Get nuclear power’s risks in perspective
The terrible events recently in Japan have resulted in at least 15,000 deaths, of which those attributable to the overheating cores and hydrogen explosions at the Fukushima Daiichi nuclear power plant amount to… zero.
However, the situation at the power plant is potentially more serious if it is not controlled. What has been happening?
Some time ago, the Tokyo Electric Power Company (TEPCO) decided to build nuclear power plants in an earthquake zone. They judged that their design was robust enough to withstand a powerful earthquake. They judged that safety measures were adequate in the case of interruption of the electricity supply to the coolant pumps. They hadn’t considered the possibility of a large tsunami.
The plants are Boiling Water Reactors (BWRs) — sort of giant nuclear kettles. The core contains fuel rods of uranium-235 (235U) and plutonium-239 (239Pu) which undergo fission (atom-splitting) reactions, releasing neutrons, radiation, heat and fission products. The neutrons are fed back into the fuel rods in carefully controlled amounts to sustain a chain reaction, releasing heat which is continuously removed by superheated water under 70 times atmospheric pressure. This is allowed to boil, high pressure steam being used to drive electricity generators.
The radiation is absorbed by the core and cannot escape. It eventually contributes to the heat of the core.
The fission products are smaller atoms, usually radioactive. Most dangerous are caesium-137 (137Cs) and iodine-131 (131I). They are contained within the fuel rods, paradoxically making these more radioactive for a while than the original U or Pu.
So what are the safety features of the Japanese BWRs? If the electricity to the pumps cuts out, the chain reaction must be stopped to prevent the release of more heat. This is done by inserting boron control rods into the core. These absorb neutrons so that new fissions cannot occur. Then residual heat must be removed from the rods. The fact that the coolant water is at about 300 ºC shows that the core heat is considerable. If current is cut to the electric pumps, back-up diesel pumps come into operation. If these fail, batteries operate the pumps electrically. Before these run out, TEPCO assumes the main or diesel pumps will be working again.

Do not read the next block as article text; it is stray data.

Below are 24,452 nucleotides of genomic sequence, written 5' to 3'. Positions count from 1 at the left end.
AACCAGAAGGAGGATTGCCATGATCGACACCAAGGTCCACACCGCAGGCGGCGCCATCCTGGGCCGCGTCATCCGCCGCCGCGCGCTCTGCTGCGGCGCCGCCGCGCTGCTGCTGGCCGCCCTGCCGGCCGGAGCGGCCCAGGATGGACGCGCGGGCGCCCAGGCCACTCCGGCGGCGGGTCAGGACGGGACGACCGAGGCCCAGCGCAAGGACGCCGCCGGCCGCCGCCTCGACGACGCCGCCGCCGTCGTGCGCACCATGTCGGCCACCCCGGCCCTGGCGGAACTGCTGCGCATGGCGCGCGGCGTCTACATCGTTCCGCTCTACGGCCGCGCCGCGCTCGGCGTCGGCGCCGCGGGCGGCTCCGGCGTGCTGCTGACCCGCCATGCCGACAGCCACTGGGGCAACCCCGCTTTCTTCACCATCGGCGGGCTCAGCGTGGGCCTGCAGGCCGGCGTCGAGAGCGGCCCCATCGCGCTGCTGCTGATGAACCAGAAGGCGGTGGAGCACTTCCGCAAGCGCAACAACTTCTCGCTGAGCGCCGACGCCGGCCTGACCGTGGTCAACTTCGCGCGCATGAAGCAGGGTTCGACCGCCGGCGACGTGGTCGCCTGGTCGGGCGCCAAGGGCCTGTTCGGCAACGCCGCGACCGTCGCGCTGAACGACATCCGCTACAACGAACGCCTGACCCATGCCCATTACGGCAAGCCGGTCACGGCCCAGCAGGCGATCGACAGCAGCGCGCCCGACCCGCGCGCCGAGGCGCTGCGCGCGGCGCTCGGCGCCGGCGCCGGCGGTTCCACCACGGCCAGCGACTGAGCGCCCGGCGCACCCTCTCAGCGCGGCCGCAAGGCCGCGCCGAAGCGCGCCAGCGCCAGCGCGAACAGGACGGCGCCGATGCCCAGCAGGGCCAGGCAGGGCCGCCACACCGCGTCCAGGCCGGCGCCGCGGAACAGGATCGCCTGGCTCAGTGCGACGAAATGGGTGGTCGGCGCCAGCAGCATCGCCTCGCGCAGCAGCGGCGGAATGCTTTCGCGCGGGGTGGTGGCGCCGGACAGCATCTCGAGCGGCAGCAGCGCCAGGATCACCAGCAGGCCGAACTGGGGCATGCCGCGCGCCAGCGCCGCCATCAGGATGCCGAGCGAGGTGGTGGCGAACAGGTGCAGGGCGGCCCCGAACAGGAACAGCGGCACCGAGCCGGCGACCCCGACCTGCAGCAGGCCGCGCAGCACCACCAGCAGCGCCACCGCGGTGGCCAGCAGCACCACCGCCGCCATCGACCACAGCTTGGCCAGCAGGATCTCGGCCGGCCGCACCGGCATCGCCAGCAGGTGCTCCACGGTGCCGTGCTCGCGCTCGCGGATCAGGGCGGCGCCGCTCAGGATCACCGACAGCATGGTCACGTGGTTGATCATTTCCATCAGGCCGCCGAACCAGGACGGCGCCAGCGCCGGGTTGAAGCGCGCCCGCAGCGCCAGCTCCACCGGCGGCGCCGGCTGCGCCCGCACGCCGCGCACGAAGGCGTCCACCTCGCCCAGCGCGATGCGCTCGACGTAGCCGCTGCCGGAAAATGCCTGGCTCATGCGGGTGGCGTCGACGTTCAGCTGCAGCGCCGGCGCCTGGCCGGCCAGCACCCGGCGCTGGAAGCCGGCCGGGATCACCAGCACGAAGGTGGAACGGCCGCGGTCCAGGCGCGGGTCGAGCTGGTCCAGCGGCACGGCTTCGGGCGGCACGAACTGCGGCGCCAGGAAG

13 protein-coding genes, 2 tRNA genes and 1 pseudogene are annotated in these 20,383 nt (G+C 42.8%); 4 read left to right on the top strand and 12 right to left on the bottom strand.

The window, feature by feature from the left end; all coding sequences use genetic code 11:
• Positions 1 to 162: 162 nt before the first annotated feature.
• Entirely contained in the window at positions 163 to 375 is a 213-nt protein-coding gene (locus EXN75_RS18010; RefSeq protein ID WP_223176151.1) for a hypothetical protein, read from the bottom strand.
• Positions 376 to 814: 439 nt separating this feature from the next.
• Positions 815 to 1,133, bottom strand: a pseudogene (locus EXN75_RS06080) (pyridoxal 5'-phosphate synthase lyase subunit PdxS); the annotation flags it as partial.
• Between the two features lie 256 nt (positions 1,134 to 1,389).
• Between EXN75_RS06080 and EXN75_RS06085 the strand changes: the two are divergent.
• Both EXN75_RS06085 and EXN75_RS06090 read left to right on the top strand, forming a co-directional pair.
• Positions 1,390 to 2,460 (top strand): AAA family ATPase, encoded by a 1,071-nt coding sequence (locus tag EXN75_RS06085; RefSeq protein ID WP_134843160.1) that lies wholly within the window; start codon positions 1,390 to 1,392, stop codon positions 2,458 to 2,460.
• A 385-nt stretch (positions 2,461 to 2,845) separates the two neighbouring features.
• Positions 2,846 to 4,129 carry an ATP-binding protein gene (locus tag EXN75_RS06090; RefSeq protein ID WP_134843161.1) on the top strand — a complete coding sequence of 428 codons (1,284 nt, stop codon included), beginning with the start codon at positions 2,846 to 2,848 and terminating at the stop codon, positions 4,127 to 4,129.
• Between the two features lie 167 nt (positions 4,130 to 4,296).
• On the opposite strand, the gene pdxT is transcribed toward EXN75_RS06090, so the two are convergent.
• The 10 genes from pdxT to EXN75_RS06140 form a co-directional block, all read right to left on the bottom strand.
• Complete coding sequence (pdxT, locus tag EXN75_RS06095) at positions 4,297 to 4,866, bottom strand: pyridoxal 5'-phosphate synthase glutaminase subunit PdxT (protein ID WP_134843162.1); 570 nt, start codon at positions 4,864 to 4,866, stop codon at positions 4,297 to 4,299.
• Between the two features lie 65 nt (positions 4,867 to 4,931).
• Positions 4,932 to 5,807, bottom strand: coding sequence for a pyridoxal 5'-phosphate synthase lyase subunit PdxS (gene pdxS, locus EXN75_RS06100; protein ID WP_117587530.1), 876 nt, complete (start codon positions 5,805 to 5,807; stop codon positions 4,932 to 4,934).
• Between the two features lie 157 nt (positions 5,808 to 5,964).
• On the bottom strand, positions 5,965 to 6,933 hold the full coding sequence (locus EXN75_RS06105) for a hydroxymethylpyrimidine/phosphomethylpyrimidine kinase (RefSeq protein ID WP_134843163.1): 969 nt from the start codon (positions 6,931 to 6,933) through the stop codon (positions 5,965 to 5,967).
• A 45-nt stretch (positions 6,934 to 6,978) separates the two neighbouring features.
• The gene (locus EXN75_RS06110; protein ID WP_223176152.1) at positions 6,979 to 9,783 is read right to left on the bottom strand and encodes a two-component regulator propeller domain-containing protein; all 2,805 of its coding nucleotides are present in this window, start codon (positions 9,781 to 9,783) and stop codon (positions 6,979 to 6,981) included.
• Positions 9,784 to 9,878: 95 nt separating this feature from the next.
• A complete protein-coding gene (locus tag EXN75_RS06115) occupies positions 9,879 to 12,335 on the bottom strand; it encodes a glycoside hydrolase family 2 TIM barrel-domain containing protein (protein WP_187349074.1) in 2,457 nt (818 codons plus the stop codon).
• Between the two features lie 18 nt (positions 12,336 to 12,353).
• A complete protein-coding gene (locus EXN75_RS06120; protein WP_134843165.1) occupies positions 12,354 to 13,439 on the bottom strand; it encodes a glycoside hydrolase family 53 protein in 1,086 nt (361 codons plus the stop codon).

What actually happened on 11 March and after was as follows. The buildings withstood one of the most powerful earthquakes in recorded history and the control rods were automatically inserted into the core. However, the electrically powered pumps were disabled when the earthquake felled power lines. Diesel pumps kicked in but were then swamped by an unexpectedly large tsunami. Then the shed-load of batteries took over for a few hours but, when they ran down, neither had the electricity had been restored nor the diesel pumps restarted. The core started to overheat.
This risked damage to the fuel rods, resulting in emission of caesium-137 and iodine-131. The risk of damage was increased as the heat of the core made it difficult to cool it with the seawater that the plant workers and emergency services were trying to dump on the reactors. The water was instantly boiling and being driven off as steam. The danger of the fuel rods melting and emitting even more radioactive substances was growing. It is not clear that this would lead to a more catastrophic breach of the steel containment: this would require temperatures exceeding 1500 ºC. But it would increase the danger to the workers of excessive radiation, and risk spreading radioactive caesium and iodine in the surroundings.